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LAPD Apologizes for Recent Deployment in Oakwood

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By Paul Chavez
Venice Dispatch

A high-ranking Los Angeles Police Department officer apologized for a recent deployment to Oakwood Park during a community memorial service.

Capt. Brian Johnson, commanding officer of the LAPD’s Pacific Division, addressed the matter Tuesday during the Venice Neighborhood Council meeting at Westminster Avenue Elementary School.

Board member Tommy Walker broached the subject and relayed that a repass, or community memorial service, was held recently at the park following the funeral for a community member.

Walker, who is from the historically African-American neighborhood, said there was a heavy police presence at the park and he was informed that police were expecting 400 gang members at the repass.

Mourners who arrived from the funeral found several police cars posted around the park and about a dozen officers were cracking down on smoking, Walker said.

Police meanwhile ignored parkgoers with unattended dogs off-leash, Walker said.

“In this instance, we didn’t do it right. We were overbearing and overly deployed, in my opinion,” said Johnson, who wasn’t at the event.

Johnson said he received a call from Pastor Horace Allen of the First Baptist Church of Venice and immediately started to fix the situation.

“My job is to acknowledge that we botched it. We didn’t get it right and I apologize for that,” Johnson said.

Several community members took advantage of an immediate public comment period offered by VNC Council President Mike Newhouse and said the recent incident was not isolated.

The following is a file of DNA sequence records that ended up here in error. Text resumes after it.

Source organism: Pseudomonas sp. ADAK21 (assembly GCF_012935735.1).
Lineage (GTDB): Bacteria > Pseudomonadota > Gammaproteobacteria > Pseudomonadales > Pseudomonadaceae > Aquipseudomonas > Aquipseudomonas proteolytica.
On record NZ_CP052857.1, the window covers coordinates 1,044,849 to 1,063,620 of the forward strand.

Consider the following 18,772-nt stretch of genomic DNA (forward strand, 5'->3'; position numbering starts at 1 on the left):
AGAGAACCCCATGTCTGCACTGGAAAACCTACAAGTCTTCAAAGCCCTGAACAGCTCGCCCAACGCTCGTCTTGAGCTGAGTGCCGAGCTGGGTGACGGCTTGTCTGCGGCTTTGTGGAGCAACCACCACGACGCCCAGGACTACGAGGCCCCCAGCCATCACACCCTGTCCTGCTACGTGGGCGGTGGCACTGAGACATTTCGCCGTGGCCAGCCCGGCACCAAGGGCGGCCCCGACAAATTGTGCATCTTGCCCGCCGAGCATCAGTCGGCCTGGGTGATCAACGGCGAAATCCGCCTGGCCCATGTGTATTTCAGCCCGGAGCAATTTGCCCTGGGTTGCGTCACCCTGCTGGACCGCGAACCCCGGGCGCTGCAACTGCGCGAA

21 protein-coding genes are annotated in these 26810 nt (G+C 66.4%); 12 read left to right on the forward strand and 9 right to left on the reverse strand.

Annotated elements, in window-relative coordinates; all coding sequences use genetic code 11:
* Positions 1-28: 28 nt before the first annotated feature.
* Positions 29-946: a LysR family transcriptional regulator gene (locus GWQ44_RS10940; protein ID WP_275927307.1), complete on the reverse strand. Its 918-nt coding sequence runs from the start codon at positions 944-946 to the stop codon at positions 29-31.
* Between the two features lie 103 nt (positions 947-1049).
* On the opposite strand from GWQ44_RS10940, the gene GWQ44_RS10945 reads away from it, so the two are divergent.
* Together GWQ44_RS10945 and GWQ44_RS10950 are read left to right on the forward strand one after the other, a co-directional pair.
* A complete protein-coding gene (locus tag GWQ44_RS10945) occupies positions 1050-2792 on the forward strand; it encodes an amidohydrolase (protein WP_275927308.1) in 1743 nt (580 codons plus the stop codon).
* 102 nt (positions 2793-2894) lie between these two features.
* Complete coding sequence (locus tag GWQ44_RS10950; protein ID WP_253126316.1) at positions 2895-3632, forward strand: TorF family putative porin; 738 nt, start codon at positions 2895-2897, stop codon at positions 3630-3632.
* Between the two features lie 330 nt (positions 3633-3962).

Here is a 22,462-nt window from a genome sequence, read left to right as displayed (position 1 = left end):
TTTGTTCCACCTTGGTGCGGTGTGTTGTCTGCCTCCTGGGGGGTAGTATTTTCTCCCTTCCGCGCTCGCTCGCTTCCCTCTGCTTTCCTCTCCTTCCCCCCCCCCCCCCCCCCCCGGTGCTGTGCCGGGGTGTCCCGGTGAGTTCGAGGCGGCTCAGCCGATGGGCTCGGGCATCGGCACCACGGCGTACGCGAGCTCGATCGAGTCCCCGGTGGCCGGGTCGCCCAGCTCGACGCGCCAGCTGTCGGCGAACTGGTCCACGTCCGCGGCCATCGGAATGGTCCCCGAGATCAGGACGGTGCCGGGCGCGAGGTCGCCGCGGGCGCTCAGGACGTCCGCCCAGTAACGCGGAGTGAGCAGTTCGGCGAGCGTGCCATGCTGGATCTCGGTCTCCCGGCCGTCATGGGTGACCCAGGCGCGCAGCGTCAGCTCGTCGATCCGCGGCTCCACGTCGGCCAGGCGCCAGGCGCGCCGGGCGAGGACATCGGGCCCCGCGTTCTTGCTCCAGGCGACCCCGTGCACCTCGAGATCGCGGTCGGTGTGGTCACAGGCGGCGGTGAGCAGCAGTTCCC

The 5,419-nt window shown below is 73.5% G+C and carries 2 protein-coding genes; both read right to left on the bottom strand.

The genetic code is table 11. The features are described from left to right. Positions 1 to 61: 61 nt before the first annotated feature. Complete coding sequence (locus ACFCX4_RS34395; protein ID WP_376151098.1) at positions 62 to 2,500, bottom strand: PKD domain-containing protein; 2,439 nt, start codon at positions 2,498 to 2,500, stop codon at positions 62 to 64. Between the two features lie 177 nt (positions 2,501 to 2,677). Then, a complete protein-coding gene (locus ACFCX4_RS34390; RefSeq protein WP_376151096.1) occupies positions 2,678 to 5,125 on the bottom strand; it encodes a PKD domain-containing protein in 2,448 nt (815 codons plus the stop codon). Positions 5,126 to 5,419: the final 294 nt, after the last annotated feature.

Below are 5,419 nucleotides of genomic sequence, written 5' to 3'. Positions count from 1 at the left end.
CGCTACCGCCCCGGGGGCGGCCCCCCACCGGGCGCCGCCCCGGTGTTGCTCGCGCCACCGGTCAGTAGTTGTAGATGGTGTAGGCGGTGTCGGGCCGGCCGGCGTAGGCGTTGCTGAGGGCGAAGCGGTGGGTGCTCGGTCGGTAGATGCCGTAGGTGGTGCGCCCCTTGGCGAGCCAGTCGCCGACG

“Anytime you have our African-Americans gathered at Oakwood, where we were born and raised, police officers are surrounding – whether it’s a baby shower, a baby’s birthday party or whatever it is going on,” said longtime Venice resident Karen Forte.

Other speakers said that police check the drinking cups of blacks playing dominoes or cards at the picnic tables, but don’t look into the cups of kickball players or those playing the alcohol-oriented softball-derivation known as slushball.

Gary Featherstone, whose grandfather has his name on the marquee at the Glen Featherstone Field baseball diamond in Oakwood Park, said he felt blacks were being singled out.

“Never before have we had the police come into this park like they do now. … The general consensus is that they don’t want to have blacks in the park,” Featherstone said.

“You have to understand this, we are not going nowhere,” he added.

There were an estimated 28,341 residents in the 90291 zip code covering the majority of Venice with 77 percent white and 5 percent black, according to 2010 US Census data.

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